Part 2 of the Good Stuff, following on from links yesterday to top articles on insights, marketing and advertising, online video and music.
I haven’t yet read it but I’m sure it is brilliant: danah boyd’s PhD dissertation
The Vitrue top 100 social media brands of 2008 (with methodology included)
Charles Frith provides an excellent case study of how brands shouldn’t engage with social media. Whether the person was officially representing Miller or not, he got pwned.
A Wired journalist experiments with various geo-aware applications and finds out that they are not all that they are cracked up to be
Mozilla have proposed a free, crowd-sourced usability tool which sounds, from this at least, fantastic
Technology and the internet
One one hand, Kevin Kelly argues that ownership may soon be a thing of the past, and that access is far more important. Bodes well for tools such as Spotify.
But on the other, Jason Scott argues against the Cloud, as it can’t be trusted to safeguard your “possessions”
John Willshire lists several free tools that can be very useful in tracking online consumer behaviour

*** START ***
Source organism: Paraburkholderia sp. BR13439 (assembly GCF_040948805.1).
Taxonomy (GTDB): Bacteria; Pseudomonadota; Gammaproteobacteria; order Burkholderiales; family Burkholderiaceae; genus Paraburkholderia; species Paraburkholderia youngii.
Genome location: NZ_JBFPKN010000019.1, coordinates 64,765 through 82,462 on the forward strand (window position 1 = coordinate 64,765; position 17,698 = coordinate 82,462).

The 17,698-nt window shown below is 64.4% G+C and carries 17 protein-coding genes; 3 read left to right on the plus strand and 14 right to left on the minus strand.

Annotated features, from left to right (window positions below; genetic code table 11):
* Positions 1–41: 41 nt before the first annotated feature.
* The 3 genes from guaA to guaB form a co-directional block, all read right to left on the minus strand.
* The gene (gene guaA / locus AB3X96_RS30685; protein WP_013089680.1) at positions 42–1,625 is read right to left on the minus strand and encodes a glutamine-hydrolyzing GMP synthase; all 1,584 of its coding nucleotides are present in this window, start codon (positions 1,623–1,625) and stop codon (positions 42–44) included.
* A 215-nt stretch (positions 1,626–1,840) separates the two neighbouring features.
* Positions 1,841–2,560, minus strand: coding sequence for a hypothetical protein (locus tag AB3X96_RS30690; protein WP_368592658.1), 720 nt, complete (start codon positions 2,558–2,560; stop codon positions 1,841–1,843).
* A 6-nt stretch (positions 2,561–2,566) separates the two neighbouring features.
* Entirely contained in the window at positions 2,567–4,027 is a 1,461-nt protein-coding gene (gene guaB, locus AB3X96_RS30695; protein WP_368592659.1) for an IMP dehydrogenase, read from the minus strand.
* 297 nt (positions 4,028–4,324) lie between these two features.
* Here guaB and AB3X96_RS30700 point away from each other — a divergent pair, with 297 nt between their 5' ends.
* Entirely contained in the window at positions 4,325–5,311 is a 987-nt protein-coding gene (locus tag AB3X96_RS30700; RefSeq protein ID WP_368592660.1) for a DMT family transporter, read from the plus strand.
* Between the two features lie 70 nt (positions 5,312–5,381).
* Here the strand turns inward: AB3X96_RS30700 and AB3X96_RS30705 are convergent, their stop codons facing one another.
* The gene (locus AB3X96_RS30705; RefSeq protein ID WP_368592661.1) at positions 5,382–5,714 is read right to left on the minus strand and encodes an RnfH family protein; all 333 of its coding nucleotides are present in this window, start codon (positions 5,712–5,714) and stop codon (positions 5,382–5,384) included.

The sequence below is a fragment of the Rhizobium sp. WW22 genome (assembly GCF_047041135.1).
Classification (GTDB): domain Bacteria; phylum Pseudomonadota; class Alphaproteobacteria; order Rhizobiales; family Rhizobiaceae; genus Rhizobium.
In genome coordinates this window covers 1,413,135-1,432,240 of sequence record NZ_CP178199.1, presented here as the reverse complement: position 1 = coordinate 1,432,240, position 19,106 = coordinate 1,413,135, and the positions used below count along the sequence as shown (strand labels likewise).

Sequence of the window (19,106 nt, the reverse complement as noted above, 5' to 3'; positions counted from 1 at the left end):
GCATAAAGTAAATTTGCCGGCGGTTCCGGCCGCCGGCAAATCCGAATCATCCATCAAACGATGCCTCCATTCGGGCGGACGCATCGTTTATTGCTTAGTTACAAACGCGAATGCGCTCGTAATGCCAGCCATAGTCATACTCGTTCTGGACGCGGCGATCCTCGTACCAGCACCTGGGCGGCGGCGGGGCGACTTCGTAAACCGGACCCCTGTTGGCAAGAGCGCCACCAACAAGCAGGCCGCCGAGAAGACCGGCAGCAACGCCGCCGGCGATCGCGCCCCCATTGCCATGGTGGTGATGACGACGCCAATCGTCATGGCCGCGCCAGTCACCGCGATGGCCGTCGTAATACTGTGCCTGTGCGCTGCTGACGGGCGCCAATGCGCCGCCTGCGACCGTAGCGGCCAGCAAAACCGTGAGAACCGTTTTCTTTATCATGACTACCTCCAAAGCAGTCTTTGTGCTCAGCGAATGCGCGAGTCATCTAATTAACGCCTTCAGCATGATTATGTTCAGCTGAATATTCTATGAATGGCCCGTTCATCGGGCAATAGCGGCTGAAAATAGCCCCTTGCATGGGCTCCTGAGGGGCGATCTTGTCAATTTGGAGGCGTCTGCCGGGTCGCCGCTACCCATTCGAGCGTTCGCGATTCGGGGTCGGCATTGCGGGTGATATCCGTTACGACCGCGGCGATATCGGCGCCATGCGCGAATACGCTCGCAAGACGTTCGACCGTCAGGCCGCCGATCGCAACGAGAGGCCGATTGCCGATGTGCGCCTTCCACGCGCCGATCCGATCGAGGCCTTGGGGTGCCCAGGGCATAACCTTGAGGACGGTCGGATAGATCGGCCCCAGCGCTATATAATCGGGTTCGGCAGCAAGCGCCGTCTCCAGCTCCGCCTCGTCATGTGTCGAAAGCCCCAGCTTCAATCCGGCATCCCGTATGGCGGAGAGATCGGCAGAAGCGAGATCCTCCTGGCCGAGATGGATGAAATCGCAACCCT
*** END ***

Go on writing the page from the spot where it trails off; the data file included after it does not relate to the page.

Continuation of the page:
Discover Magazine offers a counter-argument to Nicholas Carr’s Atlantic article. Through outsourcing the effort required for recall, Google can in fact make us smarter. Not sure I necessarily buy this, but interesting nonetheless
Business and ideas
Henry Blodget’s plan to fix the New York Times includes cutting costs by 40%, raising the price of the print edition and – controversially – reconstructing a walled garden for premium content
John Willshire (again) live-blogged the recent PSFK ideas salon in London, and it is well worth a read
Copyblogger has six ways to get people to say yes
A lovely story of a designer recounting his experiences with notebooks. I’ve recently started using a notebook for more than transitional note-taking, but it remains to be seen whether anything useful will come of it
My Favourite Business Book – crowdsourced opinion
And, as always, I’ve been posting slightly more miscellaneous links to my Tumblr blog, which in theory now has comments enabled through Disqus.
Filed under: links | Tagged: advertising, Black Swan, business, charles frith, danah boyd, Henry Blodget, jason scott, john v willshire, kevin kelly, Marketing, Nassim Nicholas Taleb, social media, vitrue, Wired |